A MARS Operator, AAT3OT, using a radio to communicate with the Army Reserve in the MARS Emergency Communications Unit trailer. (Wikipedia)
The Air Force spends millions of dollars to ensure its pilots can communicate with commanders and controllers, but if that equipment fails, there’s a small group of dedicated volunteers making sure that the pilot stays in contact in a simple way: through a telephone.
The Military Auxiliary Radio System is made up of a group of licensed amateur radio operators with equipment that can patch radio traffic from a pilot through a traditional telephone line. While the program has been around since 1948, there has been a dramatic drop in traffic, so the volunteers are working to get the word out.
“There are so many new people flying now, they don’t know about MARS anymore,” said John McGee, the national phone patch net manager for the Air Force MARS system.
During the height of Operation Iraqi Freedom about 10 years ago, MARS dispatchers coordinated about 1,000 patches per month. Now, volunteers receive about eight to nine requests per day, McGee said.
MARS patches two types of radio calls: helping pilots and aircrews when their equipment has failed, and more commonly patching them through for “morale calls” to family or friends.
These morale calls are how pilots typically get familiar with the system before they need it in an emergency.
Capt. Patrick Lasher, a C-17 pilot with the 21st Airlift Squadron at Travis Air Force Base, Calif., has used the MARS system several times after hearing about it from another pilot in his squadron. The system is not officially taught in pilot training, and instead the volunteers rely on pilots to spread the word.
“It’s a word-of-mouth system,” Lasher said. “Unfortunately, it’s not a very commonly used system.”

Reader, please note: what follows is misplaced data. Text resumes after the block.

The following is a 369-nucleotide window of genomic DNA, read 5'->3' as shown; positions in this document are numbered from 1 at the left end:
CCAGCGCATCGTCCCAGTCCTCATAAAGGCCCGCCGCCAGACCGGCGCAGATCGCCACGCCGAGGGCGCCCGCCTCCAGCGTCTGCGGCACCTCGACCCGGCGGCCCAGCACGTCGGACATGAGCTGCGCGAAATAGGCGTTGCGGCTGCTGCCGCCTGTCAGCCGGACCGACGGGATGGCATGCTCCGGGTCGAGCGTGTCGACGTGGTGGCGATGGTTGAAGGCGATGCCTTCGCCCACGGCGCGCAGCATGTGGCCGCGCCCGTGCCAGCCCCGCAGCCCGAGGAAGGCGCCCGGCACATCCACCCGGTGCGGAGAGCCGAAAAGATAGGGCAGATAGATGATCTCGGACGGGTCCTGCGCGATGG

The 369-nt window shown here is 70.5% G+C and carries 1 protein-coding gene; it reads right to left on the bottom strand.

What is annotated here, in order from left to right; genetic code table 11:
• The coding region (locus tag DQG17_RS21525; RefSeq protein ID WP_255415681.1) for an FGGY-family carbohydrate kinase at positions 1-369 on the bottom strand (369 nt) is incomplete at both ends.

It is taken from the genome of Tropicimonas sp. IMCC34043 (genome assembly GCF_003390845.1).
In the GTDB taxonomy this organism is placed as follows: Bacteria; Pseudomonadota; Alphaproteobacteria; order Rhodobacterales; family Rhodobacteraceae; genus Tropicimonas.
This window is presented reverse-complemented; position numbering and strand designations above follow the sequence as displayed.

Lasher said he used it at first to make morale calls to check in with family and become familiar with the system, and eventually used it twice when other equipment on his C-17 failed. Last September during a flight across the country, the Aero-I satellite communication system that relays the C-17’s position failed. Lasher radioed a MARS operator on a designated frequency to get in touch with his command and control center to relay their departure and arrival times.
The same system went out last October when Lasher was flying a relief flight from Dover Air Force Base, Del., to JFK International Airport in New York during Hurricane Sandy. Lasher was patched through a MARS system and called the command center to relay the arrival time.
Since finding out about MARS, Lasher said he has made it a point to tell other pilots about the system and the frequencies. He encourages others to use a MARS operator for a morale call at first to familiarize themselves with the system before they might need it.
MARS volunteers have been on hand in emergencies, and in multiple instances helped save a plane and the crew. About 10 years ago, a MARS operator received a call from a B-1B Lancer crew off the coast of Alaska that had run into trouble and was close to ditching the aircraft.
“We hooked the crew up with maintenance, who did enough to keep it airborne and safely land,” McGee said.
In another instance, the avionics system of a U-2 went offline while the plane was on approach to Beale Air Force Base, Calif. The pilot radioed in and “didn’t play around,” McGee said. “He said, ‘MARS Station, this is an emergency.’ ’’
The MARS volunteer connected the pilot with the command center, who helped him on approach. About 20 minutes before he landed, the instruments reappeared.
“He was shook,” McGee said. “When he landed, he called me on the telephone to thank me. He said he was in bad shape.”
The program is run by a small group of about 20 volunteers in the Air Force phone patch system, most of whom are prior service.
“We’d like to continue, we’re the best program the Air Force has got going,” McGee said. “It costs them nothing, and we can save lives.”